For anyone running a call center or overseeing phone surveys, respondent terminations by hanging up on the interviewer in the first few seconds of the interview are a serious concern. This affects survey completion rates, call throughput rates, and measurement reliability. There is little, if any, time to overcome objections or to assess anything about who has been contacted. Since the early work of Oksenberg and Cannell (1986; 1988), there have been relatively few published studies on what seems to be, among conversations with practitioners, a common problem.
The data presented here describes the incidence and characteristics of hang-ups-during-introduction (sometimes called HUDIs), as experienced by Arbitron Inc. The data are based on the results of standard interviewer monitoring of 5% of all calls and reflect hang-up rates during the first five sentences of the survey, before the first data collection question, whether the respondent has said anything at all or not.
As seen in Figure 1, the incidence of initial hang-ups has been growing steadily over the past five years.
Further, 84% of the hang-ups occur during the first three sentences of the introduction. (Figure 2)
Examination of known characteristics of the phone number found that the small town Midwest stereotype holds. The incidence of HUDIs was significantly lower in the Midwest (46%, p <0.01) than in the South (49%), Northeast (52%) and West (53%). In the smallest towns of less than 50,000 population, the hang-up rate (47%) was significantly lower than all other larger metropolitan areas. Phone numbers with addresses, which were sent pre-alert mailings before the first call, show a lower incidence of hang-ups (48% vs. 52%, p<0.01). This is likely the result of both the mailing and other characteristics of the household that differ by address availability.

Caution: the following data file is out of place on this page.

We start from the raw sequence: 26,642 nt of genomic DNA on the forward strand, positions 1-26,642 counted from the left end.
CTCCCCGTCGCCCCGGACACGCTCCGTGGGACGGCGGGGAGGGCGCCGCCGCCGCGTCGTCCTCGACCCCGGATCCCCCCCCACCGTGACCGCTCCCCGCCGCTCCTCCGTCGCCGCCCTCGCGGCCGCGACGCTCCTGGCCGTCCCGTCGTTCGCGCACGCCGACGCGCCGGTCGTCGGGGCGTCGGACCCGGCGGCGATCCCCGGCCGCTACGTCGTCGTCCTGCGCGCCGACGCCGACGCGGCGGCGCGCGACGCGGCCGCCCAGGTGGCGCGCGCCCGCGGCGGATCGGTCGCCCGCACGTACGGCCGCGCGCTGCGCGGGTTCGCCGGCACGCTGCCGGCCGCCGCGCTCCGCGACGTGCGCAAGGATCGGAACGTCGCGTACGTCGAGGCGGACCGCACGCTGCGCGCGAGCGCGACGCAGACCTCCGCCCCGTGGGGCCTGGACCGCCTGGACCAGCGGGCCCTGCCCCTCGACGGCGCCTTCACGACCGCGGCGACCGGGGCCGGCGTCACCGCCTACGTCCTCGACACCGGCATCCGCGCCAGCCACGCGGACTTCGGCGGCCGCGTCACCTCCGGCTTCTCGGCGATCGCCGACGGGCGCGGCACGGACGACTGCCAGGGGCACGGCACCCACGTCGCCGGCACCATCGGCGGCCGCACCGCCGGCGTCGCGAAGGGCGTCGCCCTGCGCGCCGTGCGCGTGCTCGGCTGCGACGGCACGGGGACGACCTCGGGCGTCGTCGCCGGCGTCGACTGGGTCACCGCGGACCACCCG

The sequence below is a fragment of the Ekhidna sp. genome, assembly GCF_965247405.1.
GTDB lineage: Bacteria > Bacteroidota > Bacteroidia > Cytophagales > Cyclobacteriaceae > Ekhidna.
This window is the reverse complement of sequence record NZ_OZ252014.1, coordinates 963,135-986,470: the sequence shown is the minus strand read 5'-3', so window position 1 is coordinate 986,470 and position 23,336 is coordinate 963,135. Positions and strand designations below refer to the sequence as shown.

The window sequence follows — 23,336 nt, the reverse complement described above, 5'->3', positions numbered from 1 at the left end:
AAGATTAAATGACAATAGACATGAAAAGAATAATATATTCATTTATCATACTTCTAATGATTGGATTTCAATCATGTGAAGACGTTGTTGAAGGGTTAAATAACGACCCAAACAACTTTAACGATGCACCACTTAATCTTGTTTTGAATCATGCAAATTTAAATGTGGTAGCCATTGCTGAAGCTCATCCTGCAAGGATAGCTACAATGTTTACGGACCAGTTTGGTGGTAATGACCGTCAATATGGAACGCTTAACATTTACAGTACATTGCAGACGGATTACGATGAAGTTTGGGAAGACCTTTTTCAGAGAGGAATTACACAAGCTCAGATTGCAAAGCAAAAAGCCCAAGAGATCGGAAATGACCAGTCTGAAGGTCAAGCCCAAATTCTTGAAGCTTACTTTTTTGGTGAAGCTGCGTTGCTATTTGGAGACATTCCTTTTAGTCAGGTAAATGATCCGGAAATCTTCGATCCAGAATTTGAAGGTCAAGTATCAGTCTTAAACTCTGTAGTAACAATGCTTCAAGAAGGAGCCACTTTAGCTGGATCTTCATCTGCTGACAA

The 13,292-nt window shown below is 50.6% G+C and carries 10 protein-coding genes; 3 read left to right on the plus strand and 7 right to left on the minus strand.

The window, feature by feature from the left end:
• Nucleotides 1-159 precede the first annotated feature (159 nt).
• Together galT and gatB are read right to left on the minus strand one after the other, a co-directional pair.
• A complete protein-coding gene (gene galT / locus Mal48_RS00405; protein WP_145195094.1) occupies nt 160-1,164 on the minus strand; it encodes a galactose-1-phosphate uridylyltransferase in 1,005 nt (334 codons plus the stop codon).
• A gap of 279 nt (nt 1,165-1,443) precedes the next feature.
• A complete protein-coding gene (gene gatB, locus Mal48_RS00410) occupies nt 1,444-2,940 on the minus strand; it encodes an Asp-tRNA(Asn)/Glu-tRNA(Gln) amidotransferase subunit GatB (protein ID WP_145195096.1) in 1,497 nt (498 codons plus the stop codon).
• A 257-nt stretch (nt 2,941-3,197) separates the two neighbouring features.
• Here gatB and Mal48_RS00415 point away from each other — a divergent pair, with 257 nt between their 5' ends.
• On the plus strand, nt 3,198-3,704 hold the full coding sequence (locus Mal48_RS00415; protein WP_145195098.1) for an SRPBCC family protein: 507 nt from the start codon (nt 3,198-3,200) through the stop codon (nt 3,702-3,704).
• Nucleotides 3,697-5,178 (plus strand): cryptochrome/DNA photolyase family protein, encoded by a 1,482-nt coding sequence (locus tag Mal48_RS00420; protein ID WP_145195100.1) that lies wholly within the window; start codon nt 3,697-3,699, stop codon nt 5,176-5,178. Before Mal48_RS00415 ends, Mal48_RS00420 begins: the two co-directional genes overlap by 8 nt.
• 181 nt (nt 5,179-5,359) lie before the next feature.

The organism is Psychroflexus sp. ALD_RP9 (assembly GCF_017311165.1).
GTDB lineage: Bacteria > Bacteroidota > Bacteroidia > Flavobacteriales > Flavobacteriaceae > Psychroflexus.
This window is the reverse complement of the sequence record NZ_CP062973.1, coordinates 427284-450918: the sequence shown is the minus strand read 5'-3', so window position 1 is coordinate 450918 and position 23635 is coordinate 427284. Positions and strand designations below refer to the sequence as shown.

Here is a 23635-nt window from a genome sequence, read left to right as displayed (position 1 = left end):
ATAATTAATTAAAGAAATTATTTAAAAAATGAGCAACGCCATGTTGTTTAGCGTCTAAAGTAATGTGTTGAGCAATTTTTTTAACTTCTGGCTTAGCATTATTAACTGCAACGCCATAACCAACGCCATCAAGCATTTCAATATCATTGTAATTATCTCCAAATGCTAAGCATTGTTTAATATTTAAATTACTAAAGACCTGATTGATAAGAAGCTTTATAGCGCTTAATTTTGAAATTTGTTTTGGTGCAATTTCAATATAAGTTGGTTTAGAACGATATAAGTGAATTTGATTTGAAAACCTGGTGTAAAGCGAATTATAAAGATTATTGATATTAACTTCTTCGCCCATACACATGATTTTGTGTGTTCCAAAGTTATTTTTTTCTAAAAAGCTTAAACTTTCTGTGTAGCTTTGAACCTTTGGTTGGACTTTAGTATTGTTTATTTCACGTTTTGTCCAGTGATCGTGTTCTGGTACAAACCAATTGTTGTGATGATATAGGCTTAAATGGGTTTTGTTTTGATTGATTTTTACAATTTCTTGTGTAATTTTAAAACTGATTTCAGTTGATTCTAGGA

In an attempt to determine if there were characteristics of smaller units of geography that were predictors of hang-up rates, a logistic model was fit that included 2000 census block group data for all phone numbers for which we had addresses. None of the small area geography indicators, which included home value, income and race added to the significant predictors of time of day of the call, whether the call was a first contact or conversion call, census region and metro rank.
Last, looking at the final outcome of the HUDI cases, we found that 90% of the hang-ups resulted in a final disposition as a refusal.
Although we don’t know much about the household when they hang up on us, we know that this group of respondents is particularly challenging and may warrant special procedures to overcome their reluctance to participate. While considerable literature exists experimenting with introductions, including what to say, whether they should be standardized, the value of caller ID and the effects of interviewer characteristics, there is still much to be learned. From the survey researcher and the practitioner perspectives, there are real costs in hang-ups during introductions.
The authors would welcome comments on the experience of other survey organizations in the incidence of HUDIs and what they have tried to attack this particular challenge.